RANCHO PALOS VERDES, CALIF. ― Octavia Spencer always knew she would “make it.”
“The thing to me, making it is just being paid to do what you love to do,” she told Gloria Steinem in front of an audience of hundreds at the MAKERS Conference on Monday night. “And that could have been dinner theater, and I would have been happy with that. Quite honestly, I think we need to change the scope of how we dream.”
And today, Spencer says she is expanding her dreams to include a new role: the role of Hollywood producer.
I want to be a conduit for storytellers ― men, women, gay, straight, black, white, Asian, latino, Indian, native. All those stories deserve to be told, especially if they’re compelling. Octavia Spencer
During the Q&A portion of her conversation with Steinem, a young woman in the audience asked Spencer if she had a dream role, or a role that she felt destined to play that felt terrifying to her.
“The role I’m destined to play is to be one of the greatest producers in Hollywood,” Spencer said without hesitating, to huge cheers from the audience. “It’s terrifying because it’s a huge undertaking, but I want to be a conduit for storytellers ― men, women, gay, straight, black, white, Asian, latino, Indian, native. All those stories deserve to be told, especially if they’re compelling.”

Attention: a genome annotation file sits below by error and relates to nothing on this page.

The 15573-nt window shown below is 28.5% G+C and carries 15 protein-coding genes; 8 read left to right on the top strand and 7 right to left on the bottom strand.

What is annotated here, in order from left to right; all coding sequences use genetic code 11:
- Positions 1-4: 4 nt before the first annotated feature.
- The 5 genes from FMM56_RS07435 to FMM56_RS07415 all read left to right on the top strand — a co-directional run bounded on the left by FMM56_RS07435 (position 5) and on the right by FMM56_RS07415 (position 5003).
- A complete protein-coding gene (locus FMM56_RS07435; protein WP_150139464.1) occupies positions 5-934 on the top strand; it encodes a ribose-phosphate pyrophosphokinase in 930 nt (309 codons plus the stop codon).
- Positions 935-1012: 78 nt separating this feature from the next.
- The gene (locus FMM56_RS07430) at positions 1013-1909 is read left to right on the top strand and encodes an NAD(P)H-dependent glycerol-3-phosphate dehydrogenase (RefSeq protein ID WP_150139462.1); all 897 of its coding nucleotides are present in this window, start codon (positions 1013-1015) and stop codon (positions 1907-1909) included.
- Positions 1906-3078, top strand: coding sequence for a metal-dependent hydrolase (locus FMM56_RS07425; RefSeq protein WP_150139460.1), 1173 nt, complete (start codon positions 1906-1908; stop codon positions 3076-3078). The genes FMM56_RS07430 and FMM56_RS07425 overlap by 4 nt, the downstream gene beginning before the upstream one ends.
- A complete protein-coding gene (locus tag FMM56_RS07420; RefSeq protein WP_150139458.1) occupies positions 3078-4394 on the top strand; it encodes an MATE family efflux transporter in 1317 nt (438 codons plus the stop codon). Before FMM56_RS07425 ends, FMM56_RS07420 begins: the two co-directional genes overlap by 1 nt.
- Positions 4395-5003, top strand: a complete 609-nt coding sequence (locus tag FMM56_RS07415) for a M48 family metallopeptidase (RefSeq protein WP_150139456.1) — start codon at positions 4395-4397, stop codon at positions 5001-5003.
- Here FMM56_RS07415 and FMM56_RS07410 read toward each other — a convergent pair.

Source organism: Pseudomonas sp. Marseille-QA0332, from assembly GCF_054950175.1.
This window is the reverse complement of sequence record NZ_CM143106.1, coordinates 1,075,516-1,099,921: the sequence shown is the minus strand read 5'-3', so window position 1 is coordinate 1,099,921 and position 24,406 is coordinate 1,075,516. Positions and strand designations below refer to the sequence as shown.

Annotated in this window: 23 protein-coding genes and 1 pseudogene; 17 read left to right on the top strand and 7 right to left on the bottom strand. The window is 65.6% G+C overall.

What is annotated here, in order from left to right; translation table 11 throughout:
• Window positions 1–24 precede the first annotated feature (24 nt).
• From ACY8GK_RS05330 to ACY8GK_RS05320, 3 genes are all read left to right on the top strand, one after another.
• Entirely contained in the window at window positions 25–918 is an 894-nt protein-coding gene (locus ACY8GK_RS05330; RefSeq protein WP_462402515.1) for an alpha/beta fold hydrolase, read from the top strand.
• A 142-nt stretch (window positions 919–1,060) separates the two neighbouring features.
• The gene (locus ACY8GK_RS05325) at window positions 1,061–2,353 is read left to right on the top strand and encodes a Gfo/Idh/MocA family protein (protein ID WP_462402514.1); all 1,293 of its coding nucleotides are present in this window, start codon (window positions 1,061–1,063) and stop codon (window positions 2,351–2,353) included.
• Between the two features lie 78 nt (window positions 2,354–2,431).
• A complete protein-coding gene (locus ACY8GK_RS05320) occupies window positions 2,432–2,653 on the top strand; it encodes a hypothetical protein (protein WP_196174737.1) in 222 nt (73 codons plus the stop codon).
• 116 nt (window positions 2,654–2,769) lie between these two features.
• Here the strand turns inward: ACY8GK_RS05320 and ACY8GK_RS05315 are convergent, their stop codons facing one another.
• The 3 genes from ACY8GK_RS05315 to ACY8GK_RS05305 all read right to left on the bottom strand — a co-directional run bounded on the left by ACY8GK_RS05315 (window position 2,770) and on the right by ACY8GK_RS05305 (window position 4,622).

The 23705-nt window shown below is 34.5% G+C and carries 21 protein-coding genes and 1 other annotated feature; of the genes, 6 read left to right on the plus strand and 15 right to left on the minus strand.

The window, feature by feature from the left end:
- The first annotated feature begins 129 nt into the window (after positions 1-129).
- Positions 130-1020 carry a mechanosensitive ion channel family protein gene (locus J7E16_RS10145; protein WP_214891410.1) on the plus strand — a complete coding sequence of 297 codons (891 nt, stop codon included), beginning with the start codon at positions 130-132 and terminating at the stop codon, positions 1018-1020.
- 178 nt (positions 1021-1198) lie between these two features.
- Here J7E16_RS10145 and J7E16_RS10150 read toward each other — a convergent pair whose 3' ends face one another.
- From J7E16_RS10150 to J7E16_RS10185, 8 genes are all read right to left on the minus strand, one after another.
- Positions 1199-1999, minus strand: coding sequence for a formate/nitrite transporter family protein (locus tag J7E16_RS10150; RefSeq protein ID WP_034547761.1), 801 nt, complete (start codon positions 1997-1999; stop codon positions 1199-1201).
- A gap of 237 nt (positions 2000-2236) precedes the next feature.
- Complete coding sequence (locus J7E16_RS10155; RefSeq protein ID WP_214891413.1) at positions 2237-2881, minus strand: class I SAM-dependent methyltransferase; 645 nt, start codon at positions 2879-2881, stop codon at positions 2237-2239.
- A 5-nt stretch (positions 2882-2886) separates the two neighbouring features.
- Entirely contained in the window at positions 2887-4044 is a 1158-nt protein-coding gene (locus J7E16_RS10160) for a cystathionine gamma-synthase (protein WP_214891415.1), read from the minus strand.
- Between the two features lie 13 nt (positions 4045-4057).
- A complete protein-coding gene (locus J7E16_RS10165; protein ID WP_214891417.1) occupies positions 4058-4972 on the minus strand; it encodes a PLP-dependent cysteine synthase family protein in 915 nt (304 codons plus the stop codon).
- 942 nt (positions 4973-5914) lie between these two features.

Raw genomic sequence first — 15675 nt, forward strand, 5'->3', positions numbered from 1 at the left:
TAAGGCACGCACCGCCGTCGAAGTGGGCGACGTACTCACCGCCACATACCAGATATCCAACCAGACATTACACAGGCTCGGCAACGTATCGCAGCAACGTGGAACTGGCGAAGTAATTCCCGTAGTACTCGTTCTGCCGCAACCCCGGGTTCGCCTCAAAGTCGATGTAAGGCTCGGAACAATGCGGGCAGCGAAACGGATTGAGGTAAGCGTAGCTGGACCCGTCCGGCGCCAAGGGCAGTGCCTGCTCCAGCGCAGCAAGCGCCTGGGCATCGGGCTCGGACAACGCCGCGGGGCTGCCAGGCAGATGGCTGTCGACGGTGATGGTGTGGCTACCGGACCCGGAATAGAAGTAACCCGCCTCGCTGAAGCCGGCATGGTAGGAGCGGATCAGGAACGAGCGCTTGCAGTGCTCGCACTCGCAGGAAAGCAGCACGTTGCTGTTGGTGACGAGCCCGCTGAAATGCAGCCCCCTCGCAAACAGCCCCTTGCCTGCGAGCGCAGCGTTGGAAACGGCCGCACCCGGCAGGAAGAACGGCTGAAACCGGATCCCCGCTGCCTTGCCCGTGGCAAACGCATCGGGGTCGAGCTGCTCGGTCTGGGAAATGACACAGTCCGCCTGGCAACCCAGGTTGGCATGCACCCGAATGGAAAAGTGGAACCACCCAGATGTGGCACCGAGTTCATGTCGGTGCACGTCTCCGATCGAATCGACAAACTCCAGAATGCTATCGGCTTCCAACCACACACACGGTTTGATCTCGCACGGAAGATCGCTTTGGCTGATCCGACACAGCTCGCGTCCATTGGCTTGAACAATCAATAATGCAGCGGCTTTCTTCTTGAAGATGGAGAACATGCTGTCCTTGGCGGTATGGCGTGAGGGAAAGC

In the role of producer, one she has already begun exploring, Spencer is very clear on the types of projects that she wants to work on. (She is currently set to produce and star in a limited series about African-American entrepreneur and philanthropist Madam C.J. Walker.)
“I choose things that touch me or resonate within my heart,” said Spencer, “and that’s what I want to put out into the world: things that will inspire, things that will enlighten, things that will educate ― but will also allow for some escapism, because God knows we need some right now.”
Taking on the role of producer as a woman of color who has navigated an often hostile Hollywood gives her an even more vital perspective when she is seated behind the camera.
Spencer spoke to Steinem about her history of being asked to play “women who are subordinate in every way.” She was asked to play prostitutes ― which she said she did once, in “Bad Santa,” and loved it ― nurses, and maids on a consistent basis throughout her acting career.
Her biggest takeaway from those roles? “No is the most powerful word that you have in your vocabulary.”
No is the most powerful word that you have in your vocabulary. Octavia Spencer
And after years of navigating the Hollywood machine, Spencer learned to utilize that “no.”
“It was about learning, meeting people, learning from my experiences,” said Spencer, “and knowing what to do and how to make those decisions when the time was right to say, ya know, ‘I’ve had my share of maids and I’ve had my share of prostitutes and I’ve had my share of nurses.’”